any member of a class of words found in many languages that are used before nouns, pronouns, or other substantives to form phrases functioning as modifiers of verbs, nouns, or adjectives, and that typically express a spatial, temporal, or other relationship, as in, on, by, to, since.
1350–1400; Middle English preposicioun
< Latin praepositiōn-
(stem of praepositiō
) a putting before, a prefix, preposition. See pre-
prepositional, adjectiveprepositionally, adverbnonprepositional, adjectivenonprepositionally, adverbquasi-prepositional, adjectivequasi-prepositionally, adverb
The often heard but misleading “rule” that a sentence should not end with a preposition is transferred from Latin, where it is an accurate description of practice. But English grammar is different from Latin grammar, and the rule does not fit English. In speech, the final preposition is normal and idiomatic, especially in questions: What are we waiting for? Where did he come from? You didn't tell me which floor you worked on.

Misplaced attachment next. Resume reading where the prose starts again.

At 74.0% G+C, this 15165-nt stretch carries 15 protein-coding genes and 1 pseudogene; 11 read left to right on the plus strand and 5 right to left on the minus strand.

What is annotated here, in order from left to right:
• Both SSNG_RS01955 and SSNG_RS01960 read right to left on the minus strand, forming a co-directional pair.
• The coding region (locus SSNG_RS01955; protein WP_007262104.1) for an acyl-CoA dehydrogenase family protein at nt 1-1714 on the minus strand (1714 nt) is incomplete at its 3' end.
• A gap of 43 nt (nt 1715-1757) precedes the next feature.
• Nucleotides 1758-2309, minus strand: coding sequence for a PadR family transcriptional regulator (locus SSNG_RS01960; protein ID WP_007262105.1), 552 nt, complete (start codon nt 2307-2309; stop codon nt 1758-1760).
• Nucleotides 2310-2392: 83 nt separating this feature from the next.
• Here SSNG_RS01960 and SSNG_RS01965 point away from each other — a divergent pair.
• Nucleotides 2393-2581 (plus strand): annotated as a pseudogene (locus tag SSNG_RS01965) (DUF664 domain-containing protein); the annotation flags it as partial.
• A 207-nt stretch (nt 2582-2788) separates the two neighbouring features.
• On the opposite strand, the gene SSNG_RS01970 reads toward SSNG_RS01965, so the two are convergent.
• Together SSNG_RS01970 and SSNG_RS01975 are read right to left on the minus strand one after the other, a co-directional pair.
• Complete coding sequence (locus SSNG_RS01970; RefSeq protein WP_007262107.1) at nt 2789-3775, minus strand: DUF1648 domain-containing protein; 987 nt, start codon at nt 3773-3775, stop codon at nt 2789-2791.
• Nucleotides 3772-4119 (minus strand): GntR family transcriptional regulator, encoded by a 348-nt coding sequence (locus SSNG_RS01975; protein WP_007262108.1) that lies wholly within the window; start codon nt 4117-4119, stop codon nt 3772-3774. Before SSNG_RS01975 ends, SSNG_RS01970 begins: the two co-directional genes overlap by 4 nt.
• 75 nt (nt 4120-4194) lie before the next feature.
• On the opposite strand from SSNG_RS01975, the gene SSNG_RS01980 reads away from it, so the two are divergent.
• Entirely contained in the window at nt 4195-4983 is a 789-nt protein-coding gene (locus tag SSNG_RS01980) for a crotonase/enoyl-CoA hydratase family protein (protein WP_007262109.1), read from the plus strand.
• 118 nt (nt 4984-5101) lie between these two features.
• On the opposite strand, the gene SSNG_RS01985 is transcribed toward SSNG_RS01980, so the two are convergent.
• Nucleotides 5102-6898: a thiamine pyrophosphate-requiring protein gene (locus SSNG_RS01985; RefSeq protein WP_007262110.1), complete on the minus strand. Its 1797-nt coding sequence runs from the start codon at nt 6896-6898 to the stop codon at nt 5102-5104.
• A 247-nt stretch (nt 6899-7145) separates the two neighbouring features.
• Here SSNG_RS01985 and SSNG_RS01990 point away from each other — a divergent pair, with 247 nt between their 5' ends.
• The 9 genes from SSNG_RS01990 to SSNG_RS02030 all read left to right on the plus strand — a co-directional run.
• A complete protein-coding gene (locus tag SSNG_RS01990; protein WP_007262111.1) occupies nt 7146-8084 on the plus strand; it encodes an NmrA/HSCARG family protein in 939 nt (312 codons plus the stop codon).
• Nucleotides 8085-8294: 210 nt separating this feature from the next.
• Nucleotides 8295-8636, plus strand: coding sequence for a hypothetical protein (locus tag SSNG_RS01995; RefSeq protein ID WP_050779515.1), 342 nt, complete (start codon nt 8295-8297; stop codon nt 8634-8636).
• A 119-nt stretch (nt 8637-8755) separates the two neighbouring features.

In writing, the problem of placing the preposition arises most when a sentence ends with a relative clause in which the relative pronoun (that; whom; which; whomever; whichever; whomsoever
) is the object of a preposition. In edited writing, especially more formal writing, when a pronoun other than that
introduces a final relative clause, the preposition usually precedes its object: He abandoned the project to which he had devoted his whole life. I finally telephoned the representative with whom I had been corresponding.
If the pronoun is that,
which cannot be preceded by a preposition, or if the pronoun is omitted, then the preposition must occur at the end: The librarian found the books that the child had scribbled in. There is the woman he spoke of.